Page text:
Don’t follow the mistakes of Detroit
I fear that the Boeing Machinists are on a dangerous course. Perhaps, more appropriately, “the slippery slope of no return” [“States salivating for 777X feast,” page one, Nov. 20].
I would urge all of the involved union members, Boeing and Washington state political leaders to look at the situation in Detroit as a stark reality of what will result from the union’s refusal to face the economic realities of international and interstate competition. I congratulate Gov. Jay Inslee and U.S. Sen. Patty Murray for their efforts in supporting Boeing on this issue.
If the union members think the rejected offer was “a piece of crap,” wait until they see the “shadow of Detroit” settling in on Everett and Puget Sound. This battle will be played out to a “lose-lose” conclusion. Is that the legacy union members and Boeing management want to leave for their children and grandchildren?
— Jim Nordahl, Woodinville
Access to airplanes is not a human right
Boeing is a producer of quality aircraft. It is also a provider of quality jobs. If Boeing skimps on either area, the other will also suffer.
Since these dual responsibilities are two sides of the same coin, it is impossible to consider them separately. But while access to airplanes is important, it is not a human right.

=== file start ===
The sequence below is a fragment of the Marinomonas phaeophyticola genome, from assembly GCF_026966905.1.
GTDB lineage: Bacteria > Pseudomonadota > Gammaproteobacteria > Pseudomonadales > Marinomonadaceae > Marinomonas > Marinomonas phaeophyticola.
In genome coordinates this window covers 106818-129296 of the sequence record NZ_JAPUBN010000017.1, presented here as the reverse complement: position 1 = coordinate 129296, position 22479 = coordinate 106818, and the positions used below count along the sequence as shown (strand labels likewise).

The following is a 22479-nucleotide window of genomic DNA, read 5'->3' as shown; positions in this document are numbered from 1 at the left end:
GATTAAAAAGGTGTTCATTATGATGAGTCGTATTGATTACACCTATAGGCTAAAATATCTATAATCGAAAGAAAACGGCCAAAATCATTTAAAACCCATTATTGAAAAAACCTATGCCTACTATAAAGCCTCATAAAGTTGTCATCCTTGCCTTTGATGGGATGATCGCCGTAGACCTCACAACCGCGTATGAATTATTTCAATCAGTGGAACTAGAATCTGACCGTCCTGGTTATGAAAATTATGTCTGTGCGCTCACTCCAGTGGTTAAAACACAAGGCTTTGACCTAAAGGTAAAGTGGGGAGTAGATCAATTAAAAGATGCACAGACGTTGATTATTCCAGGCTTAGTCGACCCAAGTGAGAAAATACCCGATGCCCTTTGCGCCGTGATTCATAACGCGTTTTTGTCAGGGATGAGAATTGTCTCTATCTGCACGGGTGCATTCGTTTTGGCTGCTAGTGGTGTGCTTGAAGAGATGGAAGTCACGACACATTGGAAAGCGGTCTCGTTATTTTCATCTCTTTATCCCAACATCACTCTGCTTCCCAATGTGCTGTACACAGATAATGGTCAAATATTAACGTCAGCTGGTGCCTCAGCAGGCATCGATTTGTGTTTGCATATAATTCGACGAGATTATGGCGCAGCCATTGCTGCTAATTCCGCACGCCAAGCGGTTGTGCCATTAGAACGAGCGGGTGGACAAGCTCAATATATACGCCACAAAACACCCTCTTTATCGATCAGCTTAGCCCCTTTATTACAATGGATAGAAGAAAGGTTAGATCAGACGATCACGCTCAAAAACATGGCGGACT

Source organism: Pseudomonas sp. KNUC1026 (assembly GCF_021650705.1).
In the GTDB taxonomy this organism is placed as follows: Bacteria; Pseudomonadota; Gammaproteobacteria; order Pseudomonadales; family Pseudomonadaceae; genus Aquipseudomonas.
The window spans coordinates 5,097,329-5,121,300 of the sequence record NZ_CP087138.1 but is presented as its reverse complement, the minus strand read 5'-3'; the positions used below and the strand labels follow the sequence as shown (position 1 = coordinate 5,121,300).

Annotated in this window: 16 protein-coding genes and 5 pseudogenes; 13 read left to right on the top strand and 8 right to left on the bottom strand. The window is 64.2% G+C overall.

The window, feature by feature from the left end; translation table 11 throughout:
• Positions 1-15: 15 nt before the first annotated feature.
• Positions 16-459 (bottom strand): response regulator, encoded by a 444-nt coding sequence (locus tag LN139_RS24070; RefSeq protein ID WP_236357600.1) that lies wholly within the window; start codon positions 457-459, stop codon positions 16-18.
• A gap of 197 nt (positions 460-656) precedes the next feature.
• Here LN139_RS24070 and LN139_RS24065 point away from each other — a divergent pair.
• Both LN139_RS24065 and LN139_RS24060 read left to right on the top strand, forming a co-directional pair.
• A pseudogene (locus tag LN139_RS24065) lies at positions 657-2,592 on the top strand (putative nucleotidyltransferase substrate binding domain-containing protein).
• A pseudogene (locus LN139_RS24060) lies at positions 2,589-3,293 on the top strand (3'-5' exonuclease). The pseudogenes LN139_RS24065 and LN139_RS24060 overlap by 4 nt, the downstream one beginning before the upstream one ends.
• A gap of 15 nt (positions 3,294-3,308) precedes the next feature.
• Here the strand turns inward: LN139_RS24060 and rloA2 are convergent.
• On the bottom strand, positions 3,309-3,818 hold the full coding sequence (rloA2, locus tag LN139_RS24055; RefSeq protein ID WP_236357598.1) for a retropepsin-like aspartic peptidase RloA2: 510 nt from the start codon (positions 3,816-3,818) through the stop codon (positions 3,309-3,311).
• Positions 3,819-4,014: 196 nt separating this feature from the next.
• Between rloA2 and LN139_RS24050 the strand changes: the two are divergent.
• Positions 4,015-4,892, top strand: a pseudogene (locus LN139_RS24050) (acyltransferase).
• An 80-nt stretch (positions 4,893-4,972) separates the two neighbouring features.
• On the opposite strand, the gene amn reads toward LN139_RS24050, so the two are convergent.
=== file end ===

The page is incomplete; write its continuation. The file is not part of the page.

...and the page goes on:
Article 23 of the Universal Declaration of Human Rights says that:
• Everyone has the right to work,
• Everyone has the right to equal pay for equal work,
• Everyone who works has the right to just and favorable pay, ensuring for him or herself and his or her family an existence of human dignity,
• Everyone has the right to form and join trade unions for the protection of his or her interests.
We need to start thinking about access to work like we do access to food, shelter, or health care — a human right that must meet certain agreed-upon standards, whether it is privately or publicly managed.
No matter what other goods or services a corporation provides, quality work is its most important product and its most critical public duty.
— Jim Strickland, Marysville